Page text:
Further, the Ninth Circuit's "serious questions' test" may be "applied as part of the four-element Winter test." Alliance for the Wild Rockies v. Cottrell , 632 F.3d 1127, 1131-32 (9th Cir. 2011). Under this test test, "serious questions going to the merits and a hardship balance that tips sharply toward the plaintiff can support issuance of an injunction, assuming the other two elements of the Winter test are also met. Id. at 1132.
B. Review of Federal Agency Decisions Under the APA
Plaintiffs argue the Forest Service violated the National Environmental Policy Act ("NEPA") when issuing the FEIS for the Project. (Compl. ¶¶ 37-43, ECF No. 1.) "NEPA aims to establish procedural mechanisms that compel agencies... to take seriously the potential environmental consequences of a proposed action." Ocean Advocates v. U.S. Army Corps of Eng'rs , 402 F.3d 846, 864 (9th Cir. 2004). "NEPA imposes only procedural requirements, it does not dictate a substantive result." Salmon River Concerned Citizens v. Robertson , 32 F.3d 1346, 1355-56 (9th Cir. 1994).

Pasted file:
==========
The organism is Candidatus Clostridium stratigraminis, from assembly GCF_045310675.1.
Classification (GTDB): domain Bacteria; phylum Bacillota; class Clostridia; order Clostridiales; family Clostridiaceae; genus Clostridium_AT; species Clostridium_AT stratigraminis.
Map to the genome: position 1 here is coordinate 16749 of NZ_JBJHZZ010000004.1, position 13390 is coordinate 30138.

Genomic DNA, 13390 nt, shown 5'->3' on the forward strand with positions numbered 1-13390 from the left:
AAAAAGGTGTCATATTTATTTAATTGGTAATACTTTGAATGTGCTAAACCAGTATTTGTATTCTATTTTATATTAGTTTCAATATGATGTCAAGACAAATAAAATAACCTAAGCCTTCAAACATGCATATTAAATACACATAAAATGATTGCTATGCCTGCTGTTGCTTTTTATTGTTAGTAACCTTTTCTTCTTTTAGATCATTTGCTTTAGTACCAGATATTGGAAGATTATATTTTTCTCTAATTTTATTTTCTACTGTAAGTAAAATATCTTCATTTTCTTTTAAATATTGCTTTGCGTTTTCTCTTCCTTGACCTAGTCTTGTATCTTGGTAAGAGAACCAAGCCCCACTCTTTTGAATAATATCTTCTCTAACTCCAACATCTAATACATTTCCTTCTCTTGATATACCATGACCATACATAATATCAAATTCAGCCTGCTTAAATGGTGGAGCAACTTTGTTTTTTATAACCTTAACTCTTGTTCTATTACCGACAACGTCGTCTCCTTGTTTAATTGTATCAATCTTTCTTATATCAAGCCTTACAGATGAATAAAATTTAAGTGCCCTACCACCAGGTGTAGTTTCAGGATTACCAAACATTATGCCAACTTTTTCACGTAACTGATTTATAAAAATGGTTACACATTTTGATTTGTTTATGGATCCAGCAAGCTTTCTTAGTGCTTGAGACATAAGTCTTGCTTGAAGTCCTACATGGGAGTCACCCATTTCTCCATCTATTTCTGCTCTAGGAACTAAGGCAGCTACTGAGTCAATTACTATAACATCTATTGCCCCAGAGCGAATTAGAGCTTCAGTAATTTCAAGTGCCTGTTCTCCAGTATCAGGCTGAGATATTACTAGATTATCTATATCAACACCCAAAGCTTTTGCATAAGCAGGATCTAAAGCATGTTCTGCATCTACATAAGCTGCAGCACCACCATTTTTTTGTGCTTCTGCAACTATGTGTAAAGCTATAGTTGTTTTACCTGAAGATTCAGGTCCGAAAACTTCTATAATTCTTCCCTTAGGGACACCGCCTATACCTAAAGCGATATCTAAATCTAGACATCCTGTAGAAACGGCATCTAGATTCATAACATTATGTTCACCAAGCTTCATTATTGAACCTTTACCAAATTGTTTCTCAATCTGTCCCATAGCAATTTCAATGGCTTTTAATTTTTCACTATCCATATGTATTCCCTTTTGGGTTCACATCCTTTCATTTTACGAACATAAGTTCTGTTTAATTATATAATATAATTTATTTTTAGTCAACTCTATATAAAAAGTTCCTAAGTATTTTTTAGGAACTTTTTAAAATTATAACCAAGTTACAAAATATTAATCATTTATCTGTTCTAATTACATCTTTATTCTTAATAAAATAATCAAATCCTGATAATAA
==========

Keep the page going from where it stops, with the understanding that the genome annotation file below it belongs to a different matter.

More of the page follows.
"Judicial review of agency decisions under NEPA... is provided by the APA, which maintains that an agency action may be overturned only when it is arbitrary, capricious, an abuse of discretion, or otherwise not in accordance with law.'" Pit River Tribe v. U.S. Forest Service , 469 F.3d 768, 778 (9th Cir. 2006) (quoting 5 U.S.C. § 706 (2)(A)). "Review under this standard is narrow, and the reviewing court may not substitute its judgment for that of the agency." Earth Island Inst. v. U.S. Forest Service , 442 F.3d 1147, 1156 (9th Cir. 2006) (citation omitted) abrogated on other grounds by Winter , 555 U.S. 7.
Agencies must "[t]ak[e] a hard look" when creating an EIS, which "includes considering all foreseeable direct and indirect impacts. Furthermore, a hard look' should involve a discussion of adverse impacts that does not improperly minimize negative side effects.'" League of Wilderness Defenders-Blue Mountains Biodiversity Project v. U.S. Forest Service , 689 F.3d 1060, 1075 (9th Cir. 2012) (citing N. Alaska Envtl. Ctr. v. Kempthorne , 457 F.3d 969, 975 (9th Cir. 2006)). An agency has not taken a "hard look" where its decision was not "based on a consideration of the relevant factors, or [where] its actions were arbitrary, capricious, an abuse of discretion, or otherwise not in accordance with the law." Blue Mountains Biodiversity Project v. Blackwood , 161 F.3d 1208, 1211 (9th Cir. 1998) (citing 5 U.S.C. § 706(2)(A)).